5 Reasons Why He Doesn't Care About Your Breakup
Trust me (and science): he's only hurting himself.
You gave your entire life to this relationship. You were willing to sacrifice everything for him. You spent countless nights awake trying to figure out how to make things work. So why is it so damn easy for him to move on? Is it because he never loved you in the first place? Is he really over it? Three weeks later, he seems to have found everything he was ever searching for in another woman- is there really no chance of working it out once he's started dating his rebound?
All these questions are valid and important- and I'll tell you what else: you are not alone in wondering all of these things. That's why you're reading this here today. Because someone else has felt the same pain that you currently do. There's two reasons for this article: (1) for the females- to let you know that you are not alone, there is scientific research explaining the way he acts, and it's never too late for another chance; and (2) for the males- to give you a better understanding of your usually coping mechanisms and help you understand what you are instinctively inclined to do- and why you may want to think twice about your approach.
Hearing from your family and your friends is one thing (and it can be calming). But research-driven information is something entirely different- and in my opinion, a lot more comforting. So, let's talk about what's really going on in his head after the breakup.
1. He doesn't even realize how much he cares.
One of the most frequently cited pieces of research on the issue of emotional trauma as a result of breakups took place at Binghamton University in 2015, where over 5,000 people from 96 different countries were surveyed. In it, head researcher Craig Morris notes that on a scale of 0-10, where 0 was painless and 10 was unbearable, the average emotional pain among both men and women was significant; reaching just below 7- with women averaging 6.84 and men averaging 6.58. Men's levels of physical pain averaged at 3.75, compared to women at 4.21 (Morris 2015). So if you think he isn't feeling the pain just like you are, he either just hasn't realized it yet, or, since "men are raised to hide their feelings and to not let you know if you hurt them—the worse the pain, the more they have to hide it" (Caroll).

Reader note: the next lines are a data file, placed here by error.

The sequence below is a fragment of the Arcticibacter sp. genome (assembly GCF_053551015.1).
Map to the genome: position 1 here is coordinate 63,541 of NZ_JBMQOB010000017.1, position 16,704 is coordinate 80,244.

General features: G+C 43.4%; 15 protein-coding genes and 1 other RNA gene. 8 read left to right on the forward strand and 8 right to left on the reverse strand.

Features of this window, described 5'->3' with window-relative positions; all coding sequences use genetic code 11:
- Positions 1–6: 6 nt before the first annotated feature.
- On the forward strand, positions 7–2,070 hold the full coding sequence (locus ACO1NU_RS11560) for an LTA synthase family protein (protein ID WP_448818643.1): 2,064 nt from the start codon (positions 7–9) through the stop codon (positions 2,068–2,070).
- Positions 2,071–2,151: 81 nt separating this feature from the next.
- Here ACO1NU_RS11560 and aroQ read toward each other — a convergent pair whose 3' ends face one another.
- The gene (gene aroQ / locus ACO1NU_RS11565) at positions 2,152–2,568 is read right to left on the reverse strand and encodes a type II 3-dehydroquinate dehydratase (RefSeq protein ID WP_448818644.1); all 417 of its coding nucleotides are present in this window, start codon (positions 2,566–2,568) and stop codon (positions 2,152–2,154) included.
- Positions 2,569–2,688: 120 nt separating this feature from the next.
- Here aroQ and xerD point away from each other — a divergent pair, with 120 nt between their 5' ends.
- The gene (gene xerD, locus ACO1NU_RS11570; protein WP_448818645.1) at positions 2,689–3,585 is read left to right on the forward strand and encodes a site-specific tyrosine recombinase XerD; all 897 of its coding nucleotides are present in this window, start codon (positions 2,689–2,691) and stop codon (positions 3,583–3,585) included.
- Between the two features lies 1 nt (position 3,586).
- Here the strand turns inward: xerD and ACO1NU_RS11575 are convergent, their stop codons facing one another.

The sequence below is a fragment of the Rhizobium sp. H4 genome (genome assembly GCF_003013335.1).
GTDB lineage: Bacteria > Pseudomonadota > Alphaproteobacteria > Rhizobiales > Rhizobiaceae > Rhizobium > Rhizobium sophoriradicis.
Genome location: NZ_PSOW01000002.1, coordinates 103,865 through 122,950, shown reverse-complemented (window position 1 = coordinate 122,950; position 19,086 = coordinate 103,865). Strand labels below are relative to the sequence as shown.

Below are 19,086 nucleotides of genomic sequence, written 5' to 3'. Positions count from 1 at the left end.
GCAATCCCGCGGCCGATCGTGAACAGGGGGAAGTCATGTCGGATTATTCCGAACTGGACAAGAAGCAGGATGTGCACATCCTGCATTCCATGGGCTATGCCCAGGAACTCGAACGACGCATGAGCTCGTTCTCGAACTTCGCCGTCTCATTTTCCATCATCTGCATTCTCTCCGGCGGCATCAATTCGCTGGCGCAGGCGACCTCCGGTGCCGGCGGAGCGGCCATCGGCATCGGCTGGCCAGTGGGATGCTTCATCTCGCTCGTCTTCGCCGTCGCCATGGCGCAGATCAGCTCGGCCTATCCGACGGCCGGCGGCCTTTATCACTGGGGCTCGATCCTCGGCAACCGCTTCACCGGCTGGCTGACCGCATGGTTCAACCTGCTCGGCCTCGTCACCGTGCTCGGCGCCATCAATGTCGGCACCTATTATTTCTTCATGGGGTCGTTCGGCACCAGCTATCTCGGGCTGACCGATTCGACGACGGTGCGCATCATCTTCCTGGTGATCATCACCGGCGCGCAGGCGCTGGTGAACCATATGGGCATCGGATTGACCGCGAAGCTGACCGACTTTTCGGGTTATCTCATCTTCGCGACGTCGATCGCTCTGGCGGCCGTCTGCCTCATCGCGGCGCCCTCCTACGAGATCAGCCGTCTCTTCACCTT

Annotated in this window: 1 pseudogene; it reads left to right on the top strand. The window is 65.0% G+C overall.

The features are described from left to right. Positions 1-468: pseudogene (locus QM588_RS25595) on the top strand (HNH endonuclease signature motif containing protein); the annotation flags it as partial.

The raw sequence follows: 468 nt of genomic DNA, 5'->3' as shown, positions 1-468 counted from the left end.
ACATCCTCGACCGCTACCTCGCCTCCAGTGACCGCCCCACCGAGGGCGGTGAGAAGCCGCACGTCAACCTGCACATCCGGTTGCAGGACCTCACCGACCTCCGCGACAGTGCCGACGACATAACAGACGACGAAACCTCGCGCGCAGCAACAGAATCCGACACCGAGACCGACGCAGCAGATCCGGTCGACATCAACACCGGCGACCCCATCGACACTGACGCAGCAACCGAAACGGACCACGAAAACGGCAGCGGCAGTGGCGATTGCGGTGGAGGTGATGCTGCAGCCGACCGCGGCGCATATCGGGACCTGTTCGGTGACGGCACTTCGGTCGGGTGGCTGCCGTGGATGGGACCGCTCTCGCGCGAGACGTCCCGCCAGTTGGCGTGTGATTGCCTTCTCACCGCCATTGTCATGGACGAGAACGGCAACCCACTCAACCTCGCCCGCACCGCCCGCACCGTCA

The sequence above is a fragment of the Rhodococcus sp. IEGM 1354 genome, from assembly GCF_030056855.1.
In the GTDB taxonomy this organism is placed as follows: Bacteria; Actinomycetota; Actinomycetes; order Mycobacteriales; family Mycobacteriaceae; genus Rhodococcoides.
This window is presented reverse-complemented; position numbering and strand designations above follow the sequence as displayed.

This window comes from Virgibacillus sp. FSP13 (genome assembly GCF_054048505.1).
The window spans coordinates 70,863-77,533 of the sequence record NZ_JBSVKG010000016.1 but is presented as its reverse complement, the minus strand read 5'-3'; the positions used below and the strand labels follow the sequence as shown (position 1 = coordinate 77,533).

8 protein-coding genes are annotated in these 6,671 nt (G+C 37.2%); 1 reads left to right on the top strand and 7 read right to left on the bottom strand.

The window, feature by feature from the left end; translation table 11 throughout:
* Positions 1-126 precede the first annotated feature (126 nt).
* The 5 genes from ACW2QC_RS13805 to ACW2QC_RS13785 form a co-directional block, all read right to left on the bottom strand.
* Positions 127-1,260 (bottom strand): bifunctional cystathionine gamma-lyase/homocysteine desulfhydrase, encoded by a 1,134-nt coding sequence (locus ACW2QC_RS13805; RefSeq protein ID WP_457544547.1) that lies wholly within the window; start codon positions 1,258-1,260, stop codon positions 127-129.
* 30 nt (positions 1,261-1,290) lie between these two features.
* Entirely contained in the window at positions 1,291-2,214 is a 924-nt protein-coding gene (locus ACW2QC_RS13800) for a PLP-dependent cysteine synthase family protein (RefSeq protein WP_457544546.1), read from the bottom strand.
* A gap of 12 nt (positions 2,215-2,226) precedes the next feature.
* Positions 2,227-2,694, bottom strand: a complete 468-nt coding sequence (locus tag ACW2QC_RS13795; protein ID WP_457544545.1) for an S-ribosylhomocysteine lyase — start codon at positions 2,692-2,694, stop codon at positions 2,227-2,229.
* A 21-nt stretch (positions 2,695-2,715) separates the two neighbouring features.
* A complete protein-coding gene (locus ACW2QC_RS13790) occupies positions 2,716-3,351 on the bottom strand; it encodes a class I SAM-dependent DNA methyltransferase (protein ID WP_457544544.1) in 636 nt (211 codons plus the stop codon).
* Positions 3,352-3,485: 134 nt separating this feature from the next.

Men reported "more feelings of anger and engage in more self-destructive behaviors than women" (Morris 2015). This first part comes as hardly a surprise to most. It's rare for a person of the male gender to admit a weakness of theirs- this idea of "aggression", if you will, arising out of the concept of violence being manly, is a trait that is instilled in them through human instinct: right alongside callous sexual attitudes and the notion of danger as exciting.
Aggression, often in the form of anger, comes naturally to men- and these traits are more widely acceptable among their gender stereotypes. In their primeval capacity as the warriors and heads of households, men are socially expected to be more calloused toward any emotion that presents a sign of vulnerability or weakness. Think of it this way: in battle, a great warrior wouldn't allow his opponent(s) to see him limping. Then, they would know exactly where to attack. Similarly, members of the male gender are typically closed off with their emotions (Mosher & Tompkins 2010).
2. He's going to process his hurt ...well... ineffectively.